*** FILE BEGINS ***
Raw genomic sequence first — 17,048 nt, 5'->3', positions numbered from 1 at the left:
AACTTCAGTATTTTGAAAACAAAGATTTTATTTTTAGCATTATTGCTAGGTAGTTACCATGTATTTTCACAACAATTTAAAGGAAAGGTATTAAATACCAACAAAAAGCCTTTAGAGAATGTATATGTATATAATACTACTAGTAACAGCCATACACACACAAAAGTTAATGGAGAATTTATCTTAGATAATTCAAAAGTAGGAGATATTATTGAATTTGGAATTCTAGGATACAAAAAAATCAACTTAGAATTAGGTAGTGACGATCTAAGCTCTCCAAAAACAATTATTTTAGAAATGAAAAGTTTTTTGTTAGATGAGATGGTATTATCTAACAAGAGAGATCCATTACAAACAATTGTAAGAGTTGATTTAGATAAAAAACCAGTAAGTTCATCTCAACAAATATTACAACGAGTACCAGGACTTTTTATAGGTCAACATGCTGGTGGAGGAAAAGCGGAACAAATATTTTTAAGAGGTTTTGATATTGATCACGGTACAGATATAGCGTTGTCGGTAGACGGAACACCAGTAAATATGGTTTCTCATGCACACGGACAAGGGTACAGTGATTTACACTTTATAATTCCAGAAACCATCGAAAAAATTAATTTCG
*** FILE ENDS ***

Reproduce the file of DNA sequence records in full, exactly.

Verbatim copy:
Raw genomic sequence first — 17,048 nt, 5'->3', positions numbered from 1 at the left:
AACTTCAGTATTTTGAAAACAAAGATTTTATTTTTAGCATTATTGCTAGGTAGTTACCATGTATTTTCACAACAATTTAAAGGAAAGGTATTAAATACCAACAAAAAGCCTTTAGAGAATGTATATGTATATAATACTACTAGTAACAGCCATACACACACAAAAGTTAATGGAGAATTTATCTTAGATAATTCAAAAGTAGGAGATATTATTGAATTTGGAATTCTAGGATACAAAAAAATCAACTTAGAATTAGGTAGTGACGATCTAAGCTCTCCAAAAACAATTATTTTAGAAATGAAAAGTTTTTTGTTAGATGAGATGGTATTATCTAACAAGAGAGATCCATTACAAACAATTGTAAGAGTTGATTTAGATAAAAAACCAGTAAGTTCATCTCAACAAATATTACAACGAGTACCAGGACTTTTTATAGGTCAACATGCTGGTGGAGGAAAAGCGGAACAAATATTTTTAAGAGGTTTTGATATTGATCACGGTACAGATATAGCGTTGTCGGTAGACGGAACACCAGTAAATATGGTTTCTCATGCACACGGACAAGGGTACAGTGATTTACACTTTATAATTCCAGAAACCATCGAAAAAATTAATTTCG